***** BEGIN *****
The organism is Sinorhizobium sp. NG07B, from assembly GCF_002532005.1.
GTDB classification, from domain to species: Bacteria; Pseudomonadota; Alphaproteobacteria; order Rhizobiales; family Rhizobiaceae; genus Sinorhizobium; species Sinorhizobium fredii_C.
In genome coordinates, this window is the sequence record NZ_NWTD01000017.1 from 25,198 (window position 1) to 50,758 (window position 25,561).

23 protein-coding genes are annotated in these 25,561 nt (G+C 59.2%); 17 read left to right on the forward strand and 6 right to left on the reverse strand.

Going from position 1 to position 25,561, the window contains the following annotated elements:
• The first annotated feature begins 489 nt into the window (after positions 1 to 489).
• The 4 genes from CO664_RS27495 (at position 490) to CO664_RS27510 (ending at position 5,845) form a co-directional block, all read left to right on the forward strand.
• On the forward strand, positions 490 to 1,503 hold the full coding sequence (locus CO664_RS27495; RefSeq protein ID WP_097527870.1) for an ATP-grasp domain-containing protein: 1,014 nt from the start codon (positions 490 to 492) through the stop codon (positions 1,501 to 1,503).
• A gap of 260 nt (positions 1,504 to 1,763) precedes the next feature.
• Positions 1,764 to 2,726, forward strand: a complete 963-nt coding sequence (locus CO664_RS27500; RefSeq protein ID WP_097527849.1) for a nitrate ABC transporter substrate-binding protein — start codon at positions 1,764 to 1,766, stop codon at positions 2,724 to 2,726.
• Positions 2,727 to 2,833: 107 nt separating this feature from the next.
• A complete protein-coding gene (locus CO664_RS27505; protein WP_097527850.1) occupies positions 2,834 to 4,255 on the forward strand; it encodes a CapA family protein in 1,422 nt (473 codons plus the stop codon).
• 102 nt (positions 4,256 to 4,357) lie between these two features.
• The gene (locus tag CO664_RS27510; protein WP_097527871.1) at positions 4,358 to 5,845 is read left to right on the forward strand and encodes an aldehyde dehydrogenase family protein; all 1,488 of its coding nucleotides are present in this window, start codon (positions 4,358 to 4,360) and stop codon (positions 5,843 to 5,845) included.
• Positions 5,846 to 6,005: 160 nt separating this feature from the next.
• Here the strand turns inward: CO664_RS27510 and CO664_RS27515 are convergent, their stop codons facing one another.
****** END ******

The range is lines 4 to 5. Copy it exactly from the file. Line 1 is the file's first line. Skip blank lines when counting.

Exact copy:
23 protein-coding genes are annotated in these 25,561 nt (G+C 59.2%); 17 read left to right on the forward strand and 6 right to left on the reverse strand.

Going from position 1 to position 25,561, the window contains the following annotated elements: